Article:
On September 8 direct broadcast satellite provider DirecTV Inc. announced plans to add more than 500 local and national high-definition television (HDTV) channels to its service in 2005. DirecTV said it would launch two new satellites -- Spaceway 1 and Spaceway 2 -- to support its expanded HDTV offering. The catch is, these Ka-band satellites were originally slated by DirecTV affiliate Hughes Network Systems (HNS) to support a next-generation broadband Internet service called Spaceway, capable of providing downstream broadband connections at up to 16 Mbps. This compares to the maximum 1 Mbps connections now supported by its Direcway service for enterprise customers. For residential users, Direcway offers access at less than 500 Kbps.
Even with the allocation of the Spaceway 1 and 2 satellites to HDTV, some thought a portion of the capacity would still be allocated for broadband Internet services. Not so, according to an October 22 SEC filing by DirecTV Group Inc.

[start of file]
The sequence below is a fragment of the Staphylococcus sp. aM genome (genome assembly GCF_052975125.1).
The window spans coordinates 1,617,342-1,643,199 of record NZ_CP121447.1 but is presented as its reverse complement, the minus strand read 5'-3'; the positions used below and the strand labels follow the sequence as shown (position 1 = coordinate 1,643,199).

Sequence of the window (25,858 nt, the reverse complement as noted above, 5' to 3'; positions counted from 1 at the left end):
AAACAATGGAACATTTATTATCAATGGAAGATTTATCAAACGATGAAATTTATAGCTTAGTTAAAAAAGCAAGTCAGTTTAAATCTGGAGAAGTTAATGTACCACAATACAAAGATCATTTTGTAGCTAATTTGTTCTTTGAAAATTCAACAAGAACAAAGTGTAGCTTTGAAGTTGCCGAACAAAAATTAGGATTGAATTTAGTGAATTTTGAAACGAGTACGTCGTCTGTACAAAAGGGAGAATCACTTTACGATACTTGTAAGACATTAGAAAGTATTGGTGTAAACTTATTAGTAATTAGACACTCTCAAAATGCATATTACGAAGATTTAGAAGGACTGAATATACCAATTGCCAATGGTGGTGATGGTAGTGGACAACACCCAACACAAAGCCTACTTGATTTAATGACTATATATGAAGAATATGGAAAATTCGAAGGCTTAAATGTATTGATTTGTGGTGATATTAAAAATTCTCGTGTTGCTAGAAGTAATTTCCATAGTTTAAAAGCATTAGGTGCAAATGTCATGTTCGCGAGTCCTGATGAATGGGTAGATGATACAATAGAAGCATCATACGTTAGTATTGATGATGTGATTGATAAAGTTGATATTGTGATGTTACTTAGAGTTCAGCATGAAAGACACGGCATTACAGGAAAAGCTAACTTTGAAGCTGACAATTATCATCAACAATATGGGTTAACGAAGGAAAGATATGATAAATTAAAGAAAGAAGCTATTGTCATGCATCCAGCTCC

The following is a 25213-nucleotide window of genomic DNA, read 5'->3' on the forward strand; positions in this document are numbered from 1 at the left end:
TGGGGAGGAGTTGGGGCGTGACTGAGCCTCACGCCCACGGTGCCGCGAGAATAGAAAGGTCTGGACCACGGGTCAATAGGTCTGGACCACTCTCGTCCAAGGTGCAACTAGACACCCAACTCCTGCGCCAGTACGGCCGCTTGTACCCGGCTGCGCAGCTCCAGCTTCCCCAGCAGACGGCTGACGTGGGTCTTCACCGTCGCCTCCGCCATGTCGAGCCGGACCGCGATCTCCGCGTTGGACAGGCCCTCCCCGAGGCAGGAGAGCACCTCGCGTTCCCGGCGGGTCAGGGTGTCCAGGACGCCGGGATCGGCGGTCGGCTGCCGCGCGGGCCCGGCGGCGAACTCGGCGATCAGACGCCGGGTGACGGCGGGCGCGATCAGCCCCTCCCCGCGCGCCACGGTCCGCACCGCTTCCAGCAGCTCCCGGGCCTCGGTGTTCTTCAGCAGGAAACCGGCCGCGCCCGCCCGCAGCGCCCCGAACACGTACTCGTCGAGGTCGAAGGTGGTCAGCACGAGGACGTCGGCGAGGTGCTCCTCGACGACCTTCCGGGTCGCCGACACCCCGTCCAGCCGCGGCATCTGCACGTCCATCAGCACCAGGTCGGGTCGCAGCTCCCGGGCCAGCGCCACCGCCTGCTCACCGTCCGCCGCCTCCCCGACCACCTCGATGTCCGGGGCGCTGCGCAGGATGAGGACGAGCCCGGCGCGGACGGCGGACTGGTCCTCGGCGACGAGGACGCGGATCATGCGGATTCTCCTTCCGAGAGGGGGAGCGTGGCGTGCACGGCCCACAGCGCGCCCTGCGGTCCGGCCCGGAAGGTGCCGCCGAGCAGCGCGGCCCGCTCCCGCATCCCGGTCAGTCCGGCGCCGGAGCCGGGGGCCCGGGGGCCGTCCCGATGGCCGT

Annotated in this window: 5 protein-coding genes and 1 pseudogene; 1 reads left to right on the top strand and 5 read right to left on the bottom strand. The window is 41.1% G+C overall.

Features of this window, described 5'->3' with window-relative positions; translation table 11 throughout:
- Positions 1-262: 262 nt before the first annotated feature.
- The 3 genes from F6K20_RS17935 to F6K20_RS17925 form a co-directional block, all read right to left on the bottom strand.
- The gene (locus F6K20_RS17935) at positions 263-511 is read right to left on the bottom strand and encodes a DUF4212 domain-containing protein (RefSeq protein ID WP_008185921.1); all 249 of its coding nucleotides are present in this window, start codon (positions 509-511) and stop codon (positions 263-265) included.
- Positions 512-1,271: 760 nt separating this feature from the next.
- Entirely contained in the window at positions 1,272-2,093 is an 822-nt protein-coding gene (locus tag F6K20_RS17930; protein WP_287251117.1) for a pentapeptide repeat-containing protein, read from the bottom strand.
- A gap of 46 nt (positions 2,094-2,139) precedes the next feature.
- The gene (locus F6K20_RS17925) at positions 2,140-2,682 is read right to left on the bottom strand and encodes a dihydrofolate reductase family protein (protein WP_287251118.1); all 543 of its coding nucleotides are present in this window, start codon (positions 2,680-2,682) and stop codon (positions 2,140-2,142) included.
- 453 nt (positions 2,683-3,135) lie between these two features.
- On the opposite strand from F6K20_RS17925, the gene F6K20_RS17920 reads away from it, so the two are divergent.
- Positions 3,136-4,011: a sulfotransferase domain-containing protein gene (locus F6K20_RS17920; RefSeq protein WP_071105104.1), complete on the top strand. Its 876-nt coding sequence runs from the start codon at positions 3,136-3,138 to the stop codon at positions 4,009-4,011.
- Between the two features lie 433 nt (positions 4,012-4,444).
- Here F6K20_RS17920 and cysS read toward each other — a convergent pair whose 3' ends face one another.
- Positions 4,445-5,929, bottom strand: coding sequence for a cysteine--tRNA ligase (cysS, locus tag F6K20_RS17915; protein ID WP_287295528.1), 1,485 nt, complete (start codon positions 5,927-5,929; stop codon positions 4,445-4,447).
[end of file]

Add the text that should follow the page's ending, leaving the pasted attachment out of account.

In the filing DirecTV said it would take a non-cash impairment charge of $1.4 billion to $1.6 billion in its third quarter 2004 operating costs as a write down for the abandonment of its broadband Internet plans.
The move by DirecTV is bad news for MSOs, which face an increasingly formidable video competitor, but great news for broadband Internet start-up WildBlue Communications Inc., which plans to launch a DOCSIS-based Ka-band high-speed Internet satellite service in 2005. With DirecTV out of the game, WildBlue will be the only Ka-band Internet player targeting the North American residential and business market.